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Angaben zur Quelle [Bearbeiten]

Autor     Thomas F. Franke, Christoph P. Hornik, Lisa Segev, Grigoriy A. Shostak und Chizuru Sugimoto
Titel    PI3K/Akt and apoptosis: size matters
Zeitschrift    Oncogene
Verlag    Nature Publishing Group
Ausgabe    22
Jahr    2003
Seiten    8983-8998
Anmerkung    PubMed ID: 14663477
DOI    10.1038/sj.onc.1207115
URL    http://www.nature.com/onc/journal/v22/n56/pdf/1207115a.pdf

Literaturverz.   

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Fußnoten    nein
Fragmente    2


Fragmente der Quelle:
[1.] Shg/Fragment 026 20 - Diskussion
Zuletzt bearbeitet: 2014-11-01 21:23:33 Singulus
Fragment, Franke et al 2003, Gesichtet, KomplettPlagiat, SMWFragment, Schutzlevel sysop, Shg

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KomplettPlagiat
Bearbeiter
Graf Isolan
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Untersuchte Arbeit:
Seite: 26, Zeilen: 20-31
Quelle: Franke et al 2003
Seite(n): 8989, Zeilen: li.Sp. 40-57
1.3.3. Apoptosis responses by AKT pathway

Akt is a good candidate for mediating PI3K-dependent cell-survival responses. An important function of activated PI3K in cells is the inhibition of programmed cell death [Yao and Cooper, 1995]. The first evidence to show that Akt acts as an anti-apoptotic signaling molecule was observed in cerebellar granule neurons after trophic factor withdrawal [Dudek et al., 1997], and in fibroblasts after forced expression of c-Myc [Kauffmann-Zeh et al., 1997]. Subsequent work in many laboratories has established the principle role of Akt in the regulation of cell survival in several cell types, consistent with its ubiquitous expression pattern. Akt has been implicated as an anti-apoptotic in many different cell death paradigms, including withdrawal of extracellular signaling factors, oxidative and osmotic stress, irradiation and treatment of cells with chemotherapeutic drugs and ischemic shock [Franke et al., 1997; Downward, 1998].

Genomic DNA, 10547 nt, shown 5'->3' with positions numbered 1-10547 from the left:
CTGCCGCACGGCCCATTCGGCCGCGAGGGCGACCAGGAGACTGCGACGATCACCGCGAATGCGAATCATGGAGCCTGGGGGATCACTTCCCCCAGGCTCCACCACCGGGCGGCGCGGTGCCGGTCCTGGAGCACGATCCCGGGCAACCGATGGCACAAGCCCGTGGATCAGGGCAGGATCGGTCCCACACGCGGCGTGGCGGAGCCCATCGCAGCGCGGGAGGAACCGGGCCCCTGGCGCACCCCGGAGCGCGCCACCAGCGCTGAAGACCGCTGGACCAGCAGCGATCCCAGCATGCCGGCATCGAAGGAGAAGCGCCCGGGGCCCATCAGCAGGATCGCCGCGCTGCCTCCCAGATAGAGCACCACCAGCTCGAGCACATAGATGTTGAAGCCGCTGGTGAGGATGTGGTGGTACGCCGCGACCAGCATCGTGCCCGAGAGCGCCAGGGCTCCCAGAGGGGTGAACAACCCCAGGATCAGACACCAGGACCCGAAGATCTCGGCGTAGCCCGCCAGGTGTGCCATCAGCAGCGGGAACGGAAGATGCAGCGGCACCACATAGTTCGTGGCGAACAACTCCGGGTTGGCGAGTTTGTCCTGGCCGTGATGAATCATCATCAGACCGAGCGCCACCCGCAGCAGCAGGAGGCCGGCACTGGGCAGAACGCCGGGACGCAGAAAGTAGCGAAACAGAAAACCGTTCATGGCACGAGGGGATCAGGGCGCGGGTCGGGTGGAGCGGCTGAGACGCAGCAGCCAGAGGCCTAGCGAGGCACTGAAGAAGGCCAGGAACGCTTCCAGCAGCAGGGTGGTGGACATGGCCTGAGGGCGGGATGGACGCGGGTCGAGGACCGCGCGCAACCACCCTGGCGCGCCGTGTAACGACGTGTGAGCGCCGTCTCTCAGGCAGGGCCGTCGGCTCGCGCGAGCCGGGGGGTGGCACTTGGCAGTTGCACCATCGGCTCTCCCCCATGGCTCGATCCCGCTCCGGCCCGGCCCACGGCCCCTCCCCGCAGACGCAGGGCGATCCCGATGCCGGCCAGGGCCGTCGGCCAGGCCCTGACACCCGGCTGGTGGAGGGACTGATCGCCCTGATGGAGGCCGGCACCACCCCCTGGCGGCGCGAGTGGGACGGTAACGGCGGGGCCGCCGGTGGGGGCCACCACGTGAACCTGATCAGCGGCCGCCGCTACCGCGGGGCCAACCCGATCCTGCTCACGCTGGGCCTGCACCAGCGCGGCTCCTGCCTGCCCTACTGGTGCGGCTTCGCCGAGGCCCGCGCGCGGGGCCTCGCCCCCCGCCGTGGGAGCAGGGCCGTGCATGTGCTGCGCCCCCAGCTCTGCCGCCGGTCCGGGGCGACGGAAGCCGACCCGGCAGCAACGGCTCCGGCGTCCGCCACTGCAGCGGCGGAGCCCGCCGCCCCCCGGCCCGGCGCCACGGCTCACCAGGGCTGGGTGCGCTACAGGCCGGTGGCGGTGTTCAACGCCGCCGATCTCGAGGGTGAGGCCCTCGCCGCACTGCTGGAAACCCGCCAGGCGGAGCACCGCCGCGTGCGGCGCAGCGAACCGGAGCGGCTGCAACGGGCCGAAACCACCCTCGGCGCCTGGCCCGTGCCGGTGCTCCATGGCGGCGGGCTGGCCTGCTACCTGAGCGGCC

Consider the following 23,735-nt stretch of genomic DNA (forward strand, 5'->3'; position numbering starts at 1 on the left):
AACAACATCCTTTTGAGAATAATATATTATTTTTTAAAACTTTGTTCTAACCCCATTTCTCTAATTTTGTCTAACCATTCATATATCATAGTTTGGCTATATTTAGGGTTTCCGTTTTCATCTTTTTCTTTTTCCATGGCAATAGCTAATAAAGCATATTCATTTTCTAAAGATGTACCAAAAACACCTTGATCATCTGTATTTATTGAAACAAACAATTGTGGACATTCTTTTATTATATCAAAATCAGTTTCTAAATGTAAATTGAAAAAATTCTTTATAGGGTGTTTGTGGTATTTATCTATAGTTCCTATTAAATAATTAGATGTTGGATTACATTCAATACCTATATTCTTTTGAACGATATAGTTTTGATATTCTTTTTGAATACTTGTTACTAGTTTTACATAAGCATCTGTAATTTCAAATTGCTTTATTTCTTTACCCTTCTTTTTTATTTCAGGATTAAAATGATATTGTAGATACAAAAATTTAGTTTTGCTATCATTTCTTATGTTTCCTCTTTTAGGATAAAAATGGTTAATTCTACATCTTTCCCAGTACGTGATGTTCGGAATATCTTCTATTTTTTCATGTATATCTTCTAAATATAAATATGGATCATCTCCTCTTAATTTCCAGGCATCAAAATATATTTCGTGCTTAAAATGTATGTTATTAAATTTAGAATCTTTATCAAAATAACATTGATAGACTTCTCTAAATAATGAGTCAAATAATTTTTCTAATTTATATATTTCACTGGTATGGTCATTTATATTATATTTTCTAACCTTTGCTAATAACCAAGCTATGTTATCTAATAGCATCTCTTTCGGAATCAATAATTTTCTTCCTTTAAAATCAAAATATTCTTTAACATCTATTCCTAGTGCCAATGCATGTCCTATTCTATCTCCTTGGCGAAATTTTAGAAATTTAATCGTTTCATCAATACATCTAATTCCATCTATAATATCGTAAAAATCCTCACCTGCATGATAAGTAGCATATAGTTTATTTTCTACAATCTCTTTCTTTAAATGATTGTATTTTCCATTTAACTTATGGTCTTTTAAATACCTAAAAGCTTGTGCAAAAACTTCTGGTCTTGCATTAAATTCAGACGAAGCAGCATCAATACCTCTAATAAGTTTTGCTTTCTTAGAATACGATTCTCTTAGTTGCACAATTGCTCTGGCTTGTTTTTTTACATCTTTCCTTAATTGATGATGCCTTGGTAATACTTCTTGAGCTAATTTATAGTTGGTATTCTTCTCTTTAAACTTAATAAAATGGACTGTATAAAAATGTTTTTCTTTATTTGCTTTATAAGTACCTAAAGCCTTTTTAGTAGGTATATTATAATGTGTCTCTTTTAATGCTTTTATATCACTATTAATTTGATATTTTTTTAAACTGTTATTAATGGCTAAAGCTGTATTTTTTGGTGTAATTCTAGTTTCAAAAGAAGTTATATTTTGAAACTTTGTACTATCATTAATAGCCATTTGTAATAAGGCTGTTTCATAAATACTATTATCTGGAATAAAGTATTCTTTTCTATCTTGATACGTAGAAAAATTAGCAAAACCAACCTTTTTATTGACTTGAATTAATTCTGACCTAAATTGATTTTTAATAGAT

Downward J. (1998) Mechanisms and consequences of activation of protein kinase B/Akt. Curr Opin Cell Biol. 10:262-267.

Dudek H, Datta SR, Franke TF, Birnbaum MJ, Yao R, Cooper GM, Segal RA, Kaplan DR and Greenberg ME. (1997). Regulation of neuronal survival by the serine-threonine protein kinase Akt. Science, 275, 661–665.

Franke TF, Kaplan DR and Cantley LC. (1997). PI3K: downstream AKTion blocks apoptosis. Cell, 88, 435–437.

Kauffmann-Zeh A, Rodriguez-Viciana P, Ulrich E, Gilbert C, Coffer P, Downward J and Evan G. (1997). Suppression of c-Myc-induced apoptosis by Ras signalling through PI(3)K and PKB.(1997). Nature, 385, 544–548.

Yao R and Cooper GM. (1995) Requirement for phosphatidylinositol-3 kinase in the prevention of apoptosis by nerve growth factor.Science, 267, 2003–2006.

Apoptosis suppression by Akt

An important function of activated PI3K in cells is the inhibition of programmed cell death (Yao and Cooper, 1995), and Akt is a good candidate for mediating these PI3K-dependent cell-survival responses. The initial evidence to show that Akt acts as an anti-apoptotic signaling molecule was observed in cerebellar granule neurons after trophic factor withdrawal (Dudek et al., 1997), and in fibroblasts after forced expression of c-Myc (Kauffmann-Zeh et al., 1997). Subsequent work in many laboratories has established the principle role of Akt in the regulation of cell survival in several cell types, consistent with its ubiquitous expression pattern. Akt has been implicated as an anti-apoptotic in many different cell death paradigms, including withdrawal of extracellular signaling factors, oxidative and osmotic stress, irradiation and treatment of cells with chemotherapeutic drugs and ischemic shock (Franke et al., 1997a; Downward, 1998).


Downward J. (1998). Curr. Opin. Cell Biol., 10, 262–267.

Dudek H, Datta SR, Franke TF, Birnbaum MJ, Yao R, Cooper GM, Segal RA, Kaplan DR and Greenberg ME. (1997). Science, 275, 661–665.

Franke TF, Kaplan DR and Cantley LC. (1997a). Cell, 88, 435–437.

Kauffmann-Zeh A, Rodriguez-Viciana P, Ulrich E, Gilbert C, Coffer P, Downward J and Evan G. (1997). Nature, 385, 544–548.

Yao R and Cooper GM. (1995). Science, 267, 2003–2006.

Anmerkungen

Ohne Hinweis auf eine Übernahme.

Sichter
(Graf Isolan), SleepyHollow02

[2.] Shg/Fragment 027 01 - Diskussion
Zuletzt bearbeitet: 2014-11-01 21:27:21 Singulus
Fragment, Franke et al 2003, Gesichtet, KomplettPlagiat, SMWFragment, Schutzlevel sysop, Shg

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Untersuchte Arbeit:
Seite: 27, Zeilen: 1-23
Quelle: Franke et al 2003
Seite(n): 8989, Zeilen: li.Sp. 57-58 - re.Sp. 1ff.